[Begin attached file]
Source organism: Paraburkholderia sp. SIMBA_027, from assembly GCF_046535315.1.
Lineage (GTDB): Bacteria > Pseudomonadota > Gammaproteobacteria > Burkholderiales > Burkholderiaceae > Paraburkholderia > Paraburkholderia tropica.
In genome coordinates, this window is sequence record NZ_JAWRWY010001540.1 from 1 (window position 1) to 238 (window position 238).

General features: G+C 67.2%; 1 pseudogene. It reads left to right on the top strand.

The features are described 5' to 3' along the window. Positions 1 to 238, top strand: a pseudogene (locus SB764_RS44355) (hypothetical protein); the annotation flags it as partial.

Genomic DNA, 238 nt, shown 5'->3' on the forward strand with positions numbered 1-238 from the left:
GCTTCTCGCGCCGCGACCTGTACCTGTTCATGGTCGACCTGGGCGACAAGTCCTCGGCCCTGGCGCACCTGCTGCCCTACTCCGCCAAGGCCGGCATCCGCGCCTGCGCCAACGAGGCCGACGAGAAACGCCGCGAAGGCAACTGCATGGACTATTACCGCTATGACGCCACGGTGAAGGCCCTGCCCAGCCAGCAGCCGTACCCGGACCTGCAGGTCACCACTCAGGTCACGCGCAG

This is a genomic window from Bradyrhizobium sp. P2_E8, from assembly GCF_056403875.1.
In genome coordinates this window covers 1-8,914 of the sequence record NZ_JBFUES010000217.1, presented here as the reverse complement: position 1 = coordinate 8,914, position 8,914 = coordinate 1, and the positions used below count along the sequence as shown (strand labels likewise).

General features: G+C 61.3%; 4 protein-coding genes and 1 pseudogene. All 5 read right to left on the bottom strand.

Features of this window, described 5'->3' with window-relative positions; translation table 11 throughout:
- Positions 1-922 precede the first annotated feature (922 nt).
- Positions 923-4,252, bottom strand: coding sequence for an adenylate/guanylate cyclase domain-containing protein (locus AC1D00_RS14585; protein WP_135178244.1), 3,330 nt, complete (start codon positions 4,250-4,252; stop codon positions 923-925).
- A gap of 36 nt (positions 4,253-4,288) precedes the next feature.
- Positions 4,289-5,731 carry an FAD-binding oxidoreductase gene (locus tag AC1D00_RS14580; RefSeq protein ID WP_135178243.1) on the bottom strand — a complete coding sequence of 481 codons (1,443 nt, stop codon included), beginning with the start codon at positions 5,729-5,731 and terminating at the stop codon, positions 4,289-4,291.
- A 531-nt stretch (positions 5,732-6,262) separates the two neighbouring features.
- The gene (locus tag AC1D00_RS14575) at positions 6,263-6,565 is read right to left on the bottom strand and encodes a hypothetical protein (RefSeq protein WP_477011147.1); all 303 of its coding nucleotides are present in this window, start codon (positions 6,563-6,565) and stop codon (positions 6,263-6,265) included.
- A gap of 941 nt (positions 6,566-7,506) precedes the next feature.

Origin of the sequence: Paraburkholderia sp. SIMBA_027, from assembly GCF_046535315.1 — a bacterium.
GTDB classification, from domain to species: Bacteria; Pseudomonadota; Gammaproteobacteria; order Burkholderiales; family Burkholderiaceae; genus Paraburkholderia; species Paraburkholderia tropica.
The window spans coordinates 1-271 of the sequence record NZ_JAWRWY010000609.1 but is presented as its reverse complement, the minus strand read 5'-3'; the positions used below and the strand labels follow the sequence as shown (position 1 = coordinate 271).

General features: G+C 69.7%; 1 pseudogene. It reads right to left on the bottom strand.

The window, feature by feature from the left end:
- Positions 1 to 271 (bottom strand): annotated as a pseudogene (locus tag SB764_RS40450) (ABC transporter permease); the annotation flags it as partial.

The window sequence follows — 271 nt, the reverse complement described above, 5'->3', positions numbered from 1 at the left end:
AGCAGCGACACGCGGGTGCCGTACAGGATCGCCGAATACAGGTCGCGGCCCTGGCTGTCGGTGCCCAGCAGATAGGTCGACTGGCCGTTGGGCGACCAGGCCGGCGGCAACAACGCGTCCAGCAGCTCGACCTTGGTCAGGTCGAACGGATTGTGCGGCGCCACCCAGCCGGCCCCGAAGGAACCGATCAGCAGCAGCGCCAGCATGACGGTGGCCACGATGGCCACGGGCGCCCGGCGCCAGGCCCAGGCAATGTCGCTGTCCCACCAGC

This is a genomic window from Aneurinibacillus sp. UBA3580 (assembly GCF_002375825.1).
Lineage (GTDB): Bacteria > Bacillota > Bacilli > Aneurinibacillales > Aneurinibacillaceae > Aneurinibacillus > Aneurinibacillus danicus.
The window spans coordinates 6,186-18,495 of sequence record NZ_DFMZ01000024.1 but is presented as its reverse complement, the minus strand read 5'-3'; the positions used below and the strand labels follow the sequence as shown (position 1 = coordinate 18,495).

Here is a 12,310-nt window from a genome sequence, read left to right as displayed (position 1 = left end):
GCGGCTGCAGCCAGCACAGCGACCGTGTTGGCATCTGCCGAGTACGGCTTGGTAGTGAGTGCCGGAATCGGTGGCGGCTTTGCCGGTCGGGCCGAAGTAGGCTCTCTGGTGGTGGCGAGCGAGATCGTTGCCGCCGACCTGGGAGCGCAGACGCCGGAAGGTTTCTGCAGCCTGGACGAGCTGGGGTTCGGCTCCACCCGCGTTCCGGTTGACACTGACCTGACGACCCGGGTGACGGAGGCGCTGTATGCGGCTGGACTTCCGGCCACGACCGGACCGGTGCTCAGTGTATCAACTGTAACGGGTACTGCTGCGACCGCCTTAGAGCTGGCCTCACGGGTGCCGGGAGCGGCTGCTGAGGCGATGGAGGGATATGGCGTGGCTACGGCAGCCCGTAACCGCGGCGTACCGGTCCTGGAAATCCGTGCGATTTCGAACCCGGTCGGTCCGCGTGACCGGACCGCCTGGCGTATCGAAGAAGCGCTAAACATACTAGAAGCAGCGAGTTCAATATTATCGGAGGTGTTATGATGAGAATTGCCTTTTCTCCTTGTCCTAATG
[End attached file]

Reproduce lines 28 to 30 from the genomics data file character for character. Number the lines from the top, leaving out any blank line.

Lineage (GTDB): Bacteria > Bacillota > Bacilli > Aneurinibacillales > Aneurinibacillaceae > Aneurinibacillus > Aneurinibacillus danicus.
The window spans coordinates 6,186-18,495 of sequence record NZ_DFMZ01000024.1 but is presented as its reverse complement, the minus strand read 5'-3'; the positions used below and the strand labels follow the sequence as shown (position 1 = coordinate 18,495).

Here is a 12,310-nt window from a genome sequence, read left to right as displayed (position 1 = left end):